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In the Twin Paradox, a travelling twin returns to the inertial frame of the twin that has stayed at home, and their clocks are compared. The readings on the two clocks are different, but still ticking at the same rate.

Since time and space are treated on the same footing in special relativity, I believe there should be a space-like equivalent of the Twin Paradox where rulers rather than clocks are compared.

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    $\begingroup$ Length contraction and time dilation are not closely analogous. We can define time dilation for the world-lines of pointlike particles, but length contraction only makes sense for extended objects. $\endgroup$ – Ben Crowell Oct 16 '17 at 0:29
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Underlying the Twin Paradox is the Clock Effect, which says that in a triangle made with future-timelike vectors, say AB,BC,AC, then the inertial trip AC has a longer proper time than the non-inertial trip AB-BC: for elapsed times, AC > AB+BC. This is the "Reverse Triangle inequality".

A spacelike analogue of this would be the ordinary "Triangle inequality" for a triangle with three spacelike vectors, say PQ, QR, PR. The straight path PR is shorter than the piecewise trip PQ-QR: for distances, PR < PQ+QR.

Of course, what makes the Twin Paradox/Clock Effect puzzling is that it conflicts with our everyday common sense notions of time... which could be called the non-"Clock Effect" for a Galilean spacetime... that is, the absoluteness (the path independence) of time. For a triangle with Galilean future-timelike sides, say MN, NP, MP, for elapsed times, MP=MN+NP.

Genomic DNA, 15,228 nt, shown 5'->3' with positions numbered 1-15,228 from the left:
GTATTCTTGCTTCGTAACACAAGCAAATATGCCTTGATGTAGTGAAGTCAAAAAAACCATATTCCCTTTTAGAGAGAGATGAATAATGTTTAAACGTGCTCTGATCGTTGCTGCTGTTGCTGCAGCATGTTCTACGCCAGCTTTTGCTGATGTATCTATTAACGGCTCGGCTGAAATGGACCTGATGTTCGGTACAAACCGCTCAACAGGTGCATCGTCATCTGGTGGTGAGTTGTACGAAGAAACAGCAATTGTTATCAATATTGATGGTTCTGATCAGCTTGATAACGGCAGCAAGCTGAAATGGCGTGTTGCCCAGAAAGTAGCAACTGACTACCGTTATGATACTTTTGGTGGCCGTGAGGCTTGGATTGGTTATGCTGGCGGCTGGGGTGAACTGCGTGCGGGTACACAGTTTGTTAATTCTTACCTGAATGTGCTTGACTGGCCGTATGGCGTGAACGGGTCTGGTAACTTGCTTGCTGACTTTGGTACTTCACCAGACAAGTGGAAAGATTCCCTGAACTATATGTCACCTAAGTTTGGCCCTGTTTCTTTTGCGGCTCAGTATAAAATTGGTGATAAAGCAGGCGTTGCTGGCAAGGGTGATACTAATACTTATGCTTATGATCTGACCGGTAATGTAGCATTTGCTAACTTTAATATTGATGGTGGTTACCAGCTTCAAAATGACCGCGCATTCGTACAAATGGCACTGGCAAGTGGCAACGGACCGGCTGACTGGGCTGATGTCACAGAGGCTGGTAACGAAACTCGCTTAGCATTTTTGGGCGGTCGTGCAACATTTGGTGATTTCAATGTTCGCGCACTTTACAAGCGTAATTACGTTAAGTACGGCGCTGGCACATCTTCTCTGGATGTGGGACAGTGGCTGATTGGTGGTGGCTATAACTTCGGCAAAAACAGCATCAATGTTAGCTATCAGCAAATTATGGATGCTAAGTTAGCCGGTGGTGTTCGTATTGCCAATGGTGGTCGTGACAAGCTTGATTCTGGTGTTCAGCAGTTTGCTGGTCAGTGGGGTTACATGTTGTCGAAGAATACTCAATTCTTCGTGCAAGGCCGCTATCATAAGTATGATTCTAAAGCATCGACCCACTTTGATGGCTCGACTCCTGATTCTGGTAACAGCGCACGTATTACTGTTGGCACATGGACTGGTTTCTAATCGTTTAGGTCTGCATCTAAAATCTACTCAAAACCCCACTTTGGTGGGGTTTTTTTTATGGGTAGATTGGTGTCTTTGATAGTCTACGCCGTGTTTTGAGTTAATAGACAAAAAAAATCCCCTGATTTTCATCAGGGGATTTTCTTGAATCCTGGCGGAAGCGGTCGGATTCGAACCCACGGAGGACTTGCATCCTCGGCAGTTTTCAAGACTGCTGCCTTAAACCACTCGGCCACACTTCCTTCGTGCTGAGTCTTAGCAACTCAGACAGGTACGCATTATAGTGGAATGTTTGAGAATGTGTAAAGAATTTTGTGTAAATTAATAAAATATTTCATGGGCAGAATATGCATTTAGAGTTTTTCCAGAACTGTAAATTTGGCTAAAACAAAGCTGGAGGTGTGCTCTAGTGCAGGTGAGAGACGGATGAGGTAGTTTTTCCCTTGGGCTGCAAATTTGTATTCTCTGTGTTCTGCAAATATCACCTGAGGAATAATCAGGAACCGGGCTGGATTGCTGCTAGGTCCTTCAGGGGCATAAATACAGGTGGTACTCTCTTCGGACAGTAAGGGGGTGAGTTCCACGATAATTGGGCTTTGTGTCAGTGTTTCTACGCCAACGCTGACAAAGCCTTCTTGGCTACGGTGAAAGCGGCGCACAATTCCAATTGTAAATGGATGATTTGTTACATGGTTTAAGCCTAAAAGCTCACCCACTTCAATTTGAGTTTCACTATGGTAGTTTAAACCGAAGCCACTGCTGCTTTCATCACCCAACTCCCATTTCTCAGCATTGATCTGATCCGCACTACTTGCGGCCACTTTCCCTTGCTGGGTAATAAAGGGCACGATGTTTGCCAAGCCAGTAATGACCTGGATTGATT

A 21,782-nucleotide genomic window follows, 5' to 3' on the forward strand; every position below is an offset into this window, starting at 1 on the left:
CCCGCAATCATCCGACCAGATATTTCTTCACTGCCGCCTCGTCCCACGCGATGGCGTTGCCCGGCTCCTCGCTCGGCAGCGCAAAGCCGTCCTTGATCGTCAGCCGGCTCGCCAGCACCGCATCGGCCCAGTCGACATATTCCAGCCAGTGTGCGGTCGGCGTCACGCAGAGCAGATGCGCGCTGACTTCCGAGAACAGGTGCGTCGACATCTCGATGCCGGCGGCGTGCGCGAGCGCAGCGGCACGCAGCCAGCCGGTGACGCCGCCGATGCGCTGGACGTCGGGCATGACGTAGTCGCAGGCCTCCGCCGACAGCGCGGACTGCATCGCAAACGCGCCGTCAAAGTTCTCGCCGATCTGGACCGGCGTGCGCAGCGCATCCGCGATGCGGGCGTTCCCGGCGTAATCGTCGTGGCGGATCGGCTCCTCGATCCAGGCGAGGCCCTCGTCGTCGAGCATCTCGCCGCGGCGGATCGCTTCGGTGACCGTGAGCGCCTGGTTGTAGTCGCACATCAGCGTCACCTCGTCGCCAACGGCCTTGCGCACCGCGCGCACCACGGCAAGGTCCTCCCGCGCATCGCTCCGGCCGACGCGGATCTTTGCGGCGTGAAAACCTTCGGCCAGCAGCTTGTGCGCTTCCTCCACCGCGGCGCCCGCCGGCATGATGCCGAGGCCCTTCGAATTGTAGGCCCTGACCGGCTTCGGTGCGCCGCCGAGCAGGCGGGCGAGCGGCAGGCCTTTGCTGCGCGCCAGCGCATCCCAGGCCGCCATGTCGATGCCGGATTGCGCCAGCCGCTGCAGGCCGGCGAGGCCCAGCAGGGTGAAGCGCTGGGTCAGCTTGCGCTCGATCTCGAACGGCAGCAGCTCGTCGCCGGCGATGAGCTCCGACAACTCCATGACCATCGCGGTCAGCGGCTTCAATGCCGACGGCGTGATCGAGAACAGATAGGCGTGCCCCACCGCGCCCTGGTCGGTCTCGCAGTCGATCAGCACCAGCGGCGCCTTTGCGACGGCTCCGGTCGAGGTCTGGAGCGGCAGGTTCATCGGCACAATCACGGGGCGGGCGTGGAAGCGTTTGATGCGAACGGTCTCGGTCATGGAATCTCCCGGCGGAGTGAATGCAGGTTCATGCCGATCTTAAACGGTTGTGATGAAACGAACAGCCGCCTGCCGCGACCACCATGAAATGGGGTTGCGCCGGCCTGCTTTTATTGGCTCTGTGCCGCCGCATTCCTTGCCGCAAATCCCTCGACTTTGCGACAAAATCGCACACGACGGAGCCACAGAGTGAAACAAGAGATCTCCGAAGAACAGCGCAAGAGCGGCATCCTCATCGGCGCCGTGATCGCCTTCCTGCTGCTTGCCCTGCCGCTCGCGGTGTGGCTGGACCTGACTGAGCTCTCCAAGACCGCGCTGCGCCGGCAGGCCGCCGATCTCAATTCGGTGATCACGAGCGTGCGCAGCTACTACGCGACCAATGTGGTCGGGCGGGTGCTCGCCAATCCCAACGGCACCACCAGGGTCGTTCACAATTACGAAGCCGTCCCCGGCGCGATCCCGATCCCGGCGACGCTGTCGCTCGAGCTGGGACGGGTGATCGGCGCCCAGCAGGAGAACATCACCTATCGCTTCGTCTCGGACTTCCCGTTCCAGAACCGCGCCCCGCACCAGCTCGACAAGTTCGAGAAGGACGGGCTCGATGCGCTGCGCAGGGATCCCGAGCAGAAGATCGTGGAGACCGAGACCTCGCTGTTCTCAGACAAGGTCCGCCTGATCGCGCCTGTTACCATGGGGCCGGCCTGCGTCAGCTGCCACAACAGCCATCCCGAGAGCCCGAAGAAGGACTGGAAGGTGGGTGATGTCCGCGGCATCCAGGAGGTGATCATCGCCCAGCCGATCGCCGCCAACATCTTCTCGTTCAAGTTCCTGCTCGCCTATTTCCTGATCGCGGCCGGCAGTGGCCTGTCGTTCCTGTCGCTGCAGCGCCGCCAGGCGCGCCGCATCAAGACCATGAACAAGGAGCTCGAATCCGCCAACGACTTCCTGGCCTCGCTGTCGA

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It is simply this: the one who takes the "direct" route between two locations will register a smaller distance traveled than one who goes via a third location.

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In your own inertial frame, your clock is constantly advancing (more precisely, it assigns different times to different points on your worldline) but your odometer never changes. So if you and I travel different paths from event $A$ to event $B$, our clocks can show different elapsed times (hence the possibility of a "twin paradox"), whereas both of our odomeeters show zero elapsed distance, so the analogous "paradox" does not arise.

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Yes indeed. The ladder paradox is what you are searching for. It's all about a ladder moving at high velocity into a garage that is smaller than the ladder proper length. For an observer the ladder cannot fit and for another it can fit. The paradox is resolved taking into account that simultaneity as well as lenght is a relative concept and not an absolute one.

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    $\begingroup$ On first read, this doesn't seem plausible. The twin 'paradox' hinges on the fact that stay-at-home twin remains in the same inertial frame while the other twin must change inertial frames (in order to return to the stay-at-home twin) and so the situation isn't symmetric. But, in the ladder paradox, there is no changing of inertial frames. $\endgroup$ – Alfred Centauri Oct 15 '17 at 1:29
  • $\begingroup$ @AlfredCentauri the ladder "observe" a smaller garage while the garage "observe" a smaller ladder $\endgroup$ – yngabl Oct 15 '17 at 1:34
  • $\begingroup$ This is equivalent to the disagreement between observers in inertial motion about whose clock is running slow. It has no parallel to the absolute distinguishability of the inertial and non-inertial paths of the two twins. $\endgroup$ – dmckee Oct 15 '17 at 4:52

protected by Qmechanic Oct 15 '17 at 18:17

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